I don't have a problem with civillian schemes - G-FIRE and the CAF civil schemes, I think, look great.
I don't have a problem with mock schemes - HT-E on the much missed RR299 Mosquito was legit for me. L-39's in USMC schemes are fun.
If it's meant to be a real scheme, get it a bit nearer!
It's Bob Reiss' machine. He can paint it how he wants. I'm not a CAF Colonel, so I can't force him to do anything, but we can offer some constructive advice.

Thanks to Ant (and Ant primarily) he MAY redo it so it looks better. This is a lesson for anyone painting a warbird - that people DO care, and WILL provide feedback and help as well giving off as a "it's wrong" winge.

I can't believe you really want to have everyhing in pseudo-schemes?

Cheers

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Just to add a bit more detail,Mr.Reiss did say that he would get the fin-flash sorted,if nothing else.
I agree very much with JDK's comments on 'pseudo schemes',either get it about right or paint it in something entirely fictitious,it shouldn't be somehwere in between and end up becoming a misrepresentation.
Thanks to everyone who's contributed to this thread,it's been incredibaly helpful. :)
I should point out the Mr.Reiss is the 'Donor' of the aircraft to the CAF,rather than it belonging to the CAF themselves.I'm not certain how much say-so the CAF would have in the paint scheme for the aircraft.
Mark V,please check your private message box.

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Here are a few pseudo schemes!

1. Spitfire TR.9's flying in RAF markings
2. Hispano Buchons flying in Luftwaffe markings
3. Casa built Ju52's in Luftwaffe markings
4. Morane MS.505 Criquet's in Lufwaffe markings
5. Numerous Harvards in non original schemes

Now comparitively speaking the Wildcat is a representation of a
wartime FAA example - it's the right aircraft with the wrong scheme.

How does this contrast with a wonderfully authentic scheme on completely the wrong machine? i.e Buchons in Luftwaffe markings?

I don't really mind if this is the worst that happens to her.

We have seen examples in the past of the only surviving P-38M
nightfighter converted into a 'L' fighter - P-51D's into TF-51D's
and then receiving Eighth air force schemes.
Or indeed the last surving AEW Avenger converted into a torpedo bomber. If the worst an owner can do is get the colour
scheme wrong well I can handle that . Paint stripper is both
quick and effective - trying to rebuild aircraft that have been modified into something they are not is far harder.

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Maybe it's not so much that they got it wrong but that it is just plain unattractive. I've seen a number of paint schemes that were incorrect but still nice to look at. This one, to my eye, is just plain ugly.]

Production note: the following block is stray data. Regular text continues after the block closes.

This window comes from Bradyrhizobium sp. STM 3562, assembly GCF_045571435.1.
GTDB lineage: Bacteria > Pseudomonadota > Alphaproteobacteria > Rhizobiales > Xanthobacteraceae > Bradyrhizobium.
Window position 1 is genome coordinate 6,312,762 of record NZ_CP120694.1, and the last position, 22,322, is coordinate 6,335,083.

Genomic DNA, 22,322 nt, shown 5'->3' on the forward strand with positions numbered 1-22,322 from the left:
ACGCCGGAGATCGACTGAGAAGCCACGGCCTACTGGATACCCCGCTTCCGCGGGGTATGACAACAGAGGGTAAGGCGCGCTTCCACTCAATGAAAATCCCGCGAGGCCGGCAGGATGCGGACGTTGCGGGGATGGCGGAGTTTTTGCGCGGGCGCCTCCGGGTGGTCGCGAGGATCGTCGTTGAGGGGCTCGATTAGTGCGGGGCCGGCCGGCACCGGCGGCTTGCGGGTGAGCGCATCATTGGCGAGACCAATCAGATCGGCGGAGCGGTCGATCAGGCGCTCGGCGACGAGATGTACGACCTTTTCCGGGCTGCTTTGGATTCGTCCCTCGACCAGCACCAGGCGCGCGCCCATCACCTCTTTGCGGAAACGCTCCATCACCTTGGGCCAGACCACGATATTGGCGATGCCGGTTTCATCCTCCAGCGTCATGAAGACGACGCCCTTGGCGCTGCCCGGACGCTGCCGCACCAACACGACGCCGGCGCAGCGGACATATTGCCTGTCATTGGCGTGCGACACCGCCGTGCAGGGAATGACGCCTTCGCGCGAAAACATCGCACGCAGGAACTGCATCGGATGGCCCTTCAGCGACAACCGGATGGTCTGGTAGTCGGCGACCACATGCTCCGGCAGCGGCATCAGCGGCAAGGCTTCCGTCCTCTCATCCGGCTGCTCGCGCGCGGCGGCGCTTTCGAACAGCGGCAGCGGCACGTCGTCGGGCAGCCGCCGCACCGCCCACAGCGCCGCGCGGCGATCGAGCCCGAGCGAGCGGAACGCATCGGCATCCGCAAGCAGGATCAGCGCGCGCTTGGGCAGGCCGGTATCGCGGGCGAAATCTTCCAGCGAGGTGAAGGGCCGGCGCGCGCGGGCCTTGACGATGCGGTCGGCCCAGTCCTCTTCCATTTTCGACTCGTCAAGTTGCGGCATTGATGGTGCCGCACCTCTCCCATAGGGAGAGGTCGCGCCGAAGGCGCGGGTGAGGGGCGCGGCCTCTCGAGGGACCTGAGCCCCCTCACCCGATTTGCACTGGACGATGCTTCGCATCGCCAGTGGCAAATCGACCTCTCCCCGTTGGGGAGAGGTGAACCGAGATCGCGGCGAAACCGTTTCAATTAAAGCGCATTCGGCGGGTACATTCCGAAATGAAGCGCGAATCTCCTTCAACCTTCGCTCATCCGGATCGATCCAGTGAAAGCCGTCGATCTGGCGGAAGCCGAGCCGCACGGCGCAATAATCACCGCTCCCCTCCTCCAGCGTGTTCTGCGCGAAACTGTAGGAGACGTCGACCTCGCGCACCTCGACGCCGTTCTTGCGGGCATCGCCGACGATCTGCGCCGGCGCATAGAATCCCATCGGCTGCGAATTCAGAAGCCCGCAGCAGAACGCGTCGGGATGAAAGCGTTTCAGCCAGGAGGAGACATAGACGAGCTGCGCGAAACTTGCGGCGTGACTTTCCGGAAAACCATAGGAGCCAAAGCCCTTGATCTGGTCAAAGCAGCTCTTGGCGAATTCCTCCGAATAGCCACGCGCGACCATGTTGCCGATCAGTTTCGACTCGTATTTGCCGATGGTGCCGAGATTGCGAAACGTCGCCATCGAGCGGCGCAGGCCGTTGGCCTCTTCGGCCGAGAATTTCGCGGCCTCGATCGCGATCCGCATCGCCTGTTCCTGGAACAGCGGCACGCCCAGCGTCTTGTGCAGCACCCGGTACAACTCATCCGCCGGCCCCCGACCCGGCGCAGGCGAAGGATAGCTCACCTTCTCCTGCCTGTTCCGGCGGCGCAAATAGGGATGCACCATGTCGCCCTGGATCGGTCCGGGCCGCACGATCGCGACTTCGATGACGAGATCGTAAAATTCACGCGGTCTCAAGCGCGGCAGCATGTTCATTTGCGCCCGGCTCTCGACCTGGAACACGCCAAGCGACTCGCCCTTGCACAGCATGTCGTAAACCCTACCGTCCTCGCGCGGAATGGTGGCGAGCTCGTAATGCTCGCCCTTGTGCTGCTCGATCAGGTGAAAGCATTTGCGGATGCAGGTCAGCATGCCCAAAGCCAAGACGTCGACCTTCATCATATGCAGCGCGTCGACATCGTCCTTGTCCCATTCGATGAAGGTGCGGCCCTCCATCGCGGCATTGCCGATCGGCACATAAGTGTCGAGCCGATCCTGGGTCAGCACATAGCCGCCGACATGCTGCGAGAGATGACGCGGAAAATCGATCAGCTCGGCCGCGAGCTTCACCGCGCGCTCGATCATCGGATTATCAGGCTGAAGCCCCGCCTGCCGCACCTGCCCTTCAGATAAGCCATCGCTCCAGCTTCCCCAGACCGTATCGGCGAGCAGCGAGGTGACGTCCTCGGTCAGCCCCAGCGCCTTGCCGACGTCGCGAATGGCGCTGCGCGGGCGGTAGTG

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"Here are a few pseudo schemes!

1. Spitfire TR.9's flying in RAF markings
2. Hispano Buchons flying in Luftwaffe markings
3. Casa built Ju52's in Luftwaffe markings
4. Morane MS.505 Criquet's in Lufwaffe markings
5. Numerous Harvards in non original schemes"

Hi David,
I am in wholehearted agreement with you that these 5 count as 'pseudo schemes',but to some degree they miss the point about the Wildcat. The point about it is that the Wildcat guys have tried to be authentic and believe thier efforts to be 100% accurate,which they are not.If you see a CASA-built Ju52 chugging about in Luftwaffe markings,then atleast those markings are accurate and the design's original operator and creator are being accurately portrayed,even if it isn't right for that particular machine.The scheme on the Wildcat was first applied to a Wildcat in 2003,and is therefore not historically representitive in any way.
I also agree with Chad that it looks pretty ugly in that scheme, and atleast if you were going to paint it up incorrectly you'd choose something that looked respectable.

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Martlet Photo oddities

Very curious!

The 2nd photo (supposedly the port side profile) isn't genuine at all. It's a digital L-R reflection of the 1st! With flash "corrected" digitally.

A case of not extracting the digit, perhaps?

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So it is!
Talk about missing the obvious. :)

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Hi David,
I think we basically agree about most of it. I rather enjoy mock schemes, civvie schemes, Buchons in Luftwaffe markings etc (though most of the authentic Spanish schemes are very nice too) but I object to someone not bothering to get it right when they are trying for an authentic scheme. Also, it tends to happen to foreign schemes more often than native (in many countries, not just the US). If we just go "tsk" or don't bother to comment (constructively) then we'd be back where we were in the 1950s - a fun era, but a bit slapdash about schemes and everything else - including safety, and proper restorations.

I quite agree that reconfiguring aircraft inacurately is worse, as paint's just paint, but it's all part of the same issue.

If we don't care, then the Warbird awards, and efforts of the restoration and painting houses is just a waste of time, and that can't be right.

By the way, we are still waiting to see the pictures this scheme is alleged to be based on.

Cheers